Sushi craze threatens Mediterranean's giant tuna

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BARBATE, Spain, Oct 1 (Reuters) Fishermen like Diego Crespo have trapped the giant tuna swarming into the warm Mediterranean for over 3,000 years, but he says this year may be one of his last.

Japanese demand for its fatty flesh to make sushi has sparked a fishing frenzy for the Atlantic bluefin tuna -- a torpedo-shaped brute weighing up to half a tonne that can accelerate faster than a Porsche 911.

Now a system of corralling the fish into 'tuna ranches' has combined with a growing tuna fishing fleet to bring stocks dangerously close to collapse, warn scientists from ICCAT -- the body established by bluefin fishing countries to monitor the stock.

''There are plenty of signs that we might be seeing the start of the collapse,'' said Susana Sainz, a fisheries officer with campaign group WWF.

The environmental impact would be catastrophic, she said: ''The bluefin is a top predator so the whole ecology of the Mediterranean would be destabilised.'' Tuna has become a big business throughout the Mediterranean, and the lure of up to ,000 for the best and biggest fish attracts dozens of new boats to the industry every year -- many controlled by Asian and Italian mafias, sources say.

That in turn depresses prices and compels fishermen to break catch limits.

''IT'S OVER'' Over-exploitation, pollution and climate change have devastated many of the world's commercial fish stocks and campaigners say a UN agreement to restore them by 2015 fails to set strong enough targets.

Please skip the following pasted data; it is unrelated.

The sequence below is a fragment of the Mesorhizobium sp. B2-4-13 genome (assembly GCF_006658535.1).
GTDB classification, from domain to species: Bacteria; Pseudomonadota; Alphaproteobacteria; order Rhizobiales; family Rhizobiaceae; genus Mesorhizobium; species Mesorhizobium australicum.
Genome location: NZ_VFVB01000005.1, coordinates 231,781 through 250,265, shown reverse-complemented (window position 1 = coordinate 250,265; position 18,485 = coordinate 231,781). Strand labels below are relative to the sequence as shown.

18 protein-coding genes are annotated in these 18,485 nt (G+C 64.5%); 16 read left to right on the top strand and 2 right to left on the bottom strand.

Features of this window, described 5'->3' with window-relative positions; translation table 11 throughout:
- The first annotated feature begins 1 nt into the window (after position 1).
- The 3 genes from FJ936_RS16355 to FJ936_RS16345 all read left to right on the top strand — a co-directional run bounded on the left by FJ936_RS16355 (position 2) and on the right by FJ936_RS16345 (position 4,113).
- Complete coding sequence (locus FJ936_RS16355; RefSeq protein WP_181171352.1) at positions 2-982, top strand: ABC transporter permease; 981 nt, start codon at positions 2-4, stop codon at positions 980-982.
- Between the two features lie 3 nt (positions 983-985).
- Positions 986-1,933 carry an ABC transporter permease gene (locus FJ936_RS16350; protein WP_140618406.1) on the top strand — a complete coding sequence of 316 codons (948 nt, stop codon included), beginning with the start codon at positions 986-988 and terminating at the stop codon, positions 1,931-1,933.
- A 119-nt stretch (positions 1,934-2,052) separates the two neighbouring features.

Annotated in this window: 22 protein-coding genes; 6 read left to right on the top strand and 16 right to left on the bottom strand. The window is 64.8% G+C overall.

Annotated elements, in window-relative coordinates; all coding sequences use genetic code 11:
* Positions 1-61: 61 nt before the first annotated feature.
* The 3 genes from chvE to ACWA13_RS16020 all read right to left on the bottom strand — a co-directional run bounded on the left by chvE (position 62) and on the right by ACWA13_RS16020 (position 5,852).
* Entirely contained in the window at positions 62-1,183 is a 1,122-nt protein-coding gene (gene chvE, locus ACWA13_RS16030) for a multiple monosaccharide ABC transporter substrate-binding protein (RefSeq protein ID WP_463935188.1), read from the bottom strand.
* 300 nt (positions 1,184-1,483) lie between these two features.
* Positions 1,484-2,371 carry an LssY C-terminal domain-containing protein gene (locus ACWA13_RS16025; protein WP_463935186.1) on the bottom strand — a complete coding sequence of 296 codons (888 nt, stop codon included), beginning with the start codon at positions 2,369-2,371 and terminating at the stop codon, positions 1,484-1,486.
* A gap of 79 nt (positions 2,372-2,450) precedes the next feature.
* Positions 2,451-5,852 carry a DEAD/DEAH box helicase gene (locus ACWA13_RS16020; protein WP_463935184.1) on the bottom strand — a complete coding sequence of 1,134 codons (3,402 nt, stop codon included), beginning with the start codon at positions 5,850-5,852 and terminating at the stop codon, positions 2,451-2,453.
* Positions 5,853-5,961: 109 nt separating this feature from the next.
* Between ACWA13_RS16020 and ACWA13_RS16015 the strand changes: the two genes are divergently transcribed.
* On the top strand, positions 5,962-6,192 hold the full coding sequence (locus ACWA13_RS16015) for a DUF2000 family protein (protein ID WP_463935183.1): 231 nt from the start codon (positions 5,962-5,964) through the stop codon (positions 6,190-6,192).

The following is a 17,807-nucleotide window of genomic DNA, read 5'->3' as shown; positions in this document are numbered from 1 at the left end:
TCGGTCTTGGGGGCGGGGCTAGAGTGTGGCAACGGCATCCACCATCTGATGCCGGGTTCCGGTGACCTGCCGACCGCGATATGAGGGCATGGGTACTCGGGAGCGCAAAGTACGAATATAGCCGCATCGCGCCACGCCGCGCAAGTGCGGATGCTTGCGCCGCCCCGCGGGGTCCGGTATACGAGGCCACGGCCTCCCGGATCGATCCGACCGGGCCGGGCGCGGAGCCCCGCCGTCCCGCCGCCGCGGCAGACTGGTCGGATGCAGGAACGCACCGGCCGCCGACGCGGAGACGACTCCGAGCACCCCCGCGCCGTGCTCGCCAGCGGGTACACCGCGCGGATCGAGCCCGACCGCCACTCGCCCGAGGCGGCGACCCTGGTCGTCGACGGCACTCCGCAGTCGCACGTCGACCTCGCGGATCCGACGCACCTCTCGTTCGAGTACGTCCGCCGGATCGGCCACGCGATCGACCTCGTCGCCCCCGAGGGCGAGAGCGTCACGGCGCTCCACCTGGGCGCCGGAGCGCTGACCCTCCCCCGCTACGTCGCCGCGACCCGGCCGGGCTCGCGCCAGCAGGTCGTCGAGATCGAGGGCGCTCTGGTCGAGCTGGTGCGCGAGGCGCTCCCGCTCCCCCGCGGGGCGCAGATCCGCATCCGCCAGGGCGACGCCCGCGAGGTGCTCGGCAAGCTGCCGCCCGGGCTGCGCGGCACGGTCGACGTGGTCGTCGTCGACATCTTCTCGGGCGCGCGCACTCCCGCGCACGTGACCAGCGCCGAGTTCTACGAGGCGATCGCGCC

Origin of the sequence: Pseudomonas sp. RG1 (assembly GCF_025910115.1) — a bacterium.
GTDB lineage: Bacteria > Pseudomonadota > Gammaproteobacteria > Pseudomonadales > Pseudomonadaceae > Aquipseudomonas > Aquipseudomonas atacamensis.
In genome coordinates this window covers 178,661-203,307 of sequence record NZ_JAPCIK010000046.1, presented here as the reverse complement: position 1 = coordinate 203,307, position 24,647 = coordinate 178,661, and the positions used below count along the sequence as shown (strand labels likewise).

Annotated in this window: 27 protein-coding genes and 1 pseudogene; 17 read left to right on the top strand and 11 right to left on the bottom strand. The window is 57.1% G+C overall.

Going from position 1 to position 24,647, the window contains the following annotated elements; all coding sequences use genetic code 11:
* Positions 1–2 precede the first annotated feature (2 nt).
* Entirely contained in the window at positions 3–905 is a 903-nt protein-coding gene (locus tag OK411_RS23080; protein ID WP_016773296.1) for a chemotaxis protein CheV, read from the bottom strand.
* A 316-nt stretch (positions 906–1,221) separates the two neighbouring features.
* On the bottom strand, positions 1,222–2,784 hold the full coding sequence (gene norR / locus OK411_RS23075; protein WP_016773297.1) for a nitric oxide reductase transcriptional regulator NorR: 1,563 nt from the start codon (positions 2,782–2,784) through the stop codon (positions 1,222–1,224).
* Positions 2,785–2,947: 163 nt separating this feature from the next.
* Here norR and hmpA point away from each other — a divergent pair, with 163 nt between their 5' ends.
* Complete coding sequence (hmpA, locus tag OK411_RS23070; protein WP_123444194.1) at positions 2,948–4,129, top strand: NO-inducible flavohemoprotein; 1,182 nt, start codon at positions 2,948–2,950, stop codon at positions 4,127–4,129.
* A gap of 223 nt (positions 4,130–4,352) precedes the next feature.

Some campaigners say it may already be too late to save the bluefin after high-tech fleets -- many guided by illegal spotter planes -- this season converged on an area near Libya that had been considered one of its last refuges.

''It's over, that's my gut feeling from both a stock point of view and a business point of view,'' said Roberto Mielgo Bregazzi, a fisheries consultant who set up the first 'tuna ranches' 10 years ago.

The ranches -- giant underwater cages where freshly caught tuna are fattened on squid and sardines -- have revolutionised the industry.

The innovation allows fishermen to scoop up shoals of spawning tuna, transfer them to the 50-metre-wide cages and return to fish until the last is caught.

Deep-frozen and shipped to Asia, the bulbuous carcasses are sold in auction rooms like Tokyo's Tsukiji market before the red meat is sold for up to 75 dollars per 100 grams when served in the city's best restaurants.

Crespo said he soon felt the impact of tuna ranching on his and other fixed trap nets known as 'Almadrabas' -- a labyrinth of nets that fishermen have anchored in the shallows of Spain's south Atlantic coast since pre-Roman times.

''For the last seven or eight years we've seen a drought in the catch,'' Crespo said as he walked between mountains of net and cable spread about his warehouse in the fishing town of Barbate, on the Costa de la Luz, south of Cadiz.

His employees spend two months setting up the complex system, then wait for the tuna to arrive in April. Every few days fishermen corral the net and hoist it to the surface, while others jump into the thrashing mass of silvery fish to hook and haul them aboard.

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